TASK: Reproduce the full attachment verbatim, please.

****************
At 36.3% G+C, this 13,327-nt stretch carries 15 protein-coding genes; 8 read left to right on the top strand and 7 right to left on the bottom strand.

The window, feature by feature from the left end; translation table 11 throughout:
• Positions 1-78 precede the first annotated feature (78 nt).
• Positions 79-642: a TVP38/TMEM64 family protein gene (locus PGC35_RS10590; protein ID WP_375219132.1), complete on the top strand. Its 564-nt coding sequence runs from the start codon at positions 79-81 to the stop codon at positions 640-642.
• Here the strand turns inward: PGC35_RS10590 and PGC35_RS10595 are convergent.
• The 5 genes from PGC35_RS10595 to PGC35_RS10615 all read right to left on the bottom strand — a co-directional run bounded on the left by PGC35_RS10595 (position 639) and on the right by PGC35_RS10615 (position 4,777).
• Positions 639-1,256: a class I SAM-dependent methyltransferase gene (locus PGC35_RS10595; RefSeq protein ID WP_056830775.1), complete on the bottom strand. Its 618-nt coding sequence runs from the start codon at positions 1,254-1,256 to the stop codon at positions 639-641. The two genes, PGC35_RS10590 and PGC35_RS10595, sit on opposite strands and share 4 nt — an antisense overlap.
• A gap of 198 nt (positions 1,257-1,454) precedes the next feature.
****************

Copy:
At 36.3% G+C, this 13,327-nt stretch carries 15 protein-coding genes; 8 read left to right on the top strand and 7 right to left on the bottom strand.

The window, feature by feature from the left end; translation table 11 throughout:
• Positions 1-78 precede the first annotated feature (78 nt).
• Positions 79-642: a TVP38/TMEM64 family protein gene (locus PGC35_RS10590; protein ID WP_375219132.1), complete on the top strand. Its 564-nt coding sequence runs from the start codon at positions 79-81 to the stop codon at positions 640-642.
• Here the strand turns inward: PGC35_RS10590 and PGC35_RS10595 are convergent.
• The 5 genes from PGC35_RS10595 to PGC35_RS10615 all read right to left on the bottom strand — a co-directional run bounded on the left by PGC35_RS10595 (position 639) and on the right by PGC35_RS10615 (position 4,777).
• Positions 639-1,256: a class I SAM-dependent methyltransferase gene (locus PGC35_RS10595; RefSeq protein ID WP_056830775.1), complete on the bottom strand. Its 618-nt coding sequence runs from the start codon at positions 1,254-1,256 to the stop codon at positions 639-641. The two genes, PGC35_RS10590 and PGC35_RS10595, sit on opposite strands and share 4 nt — an antisense overlap.
• A gap of 198 nt (positions 1,257-1,454) precedes the next feature.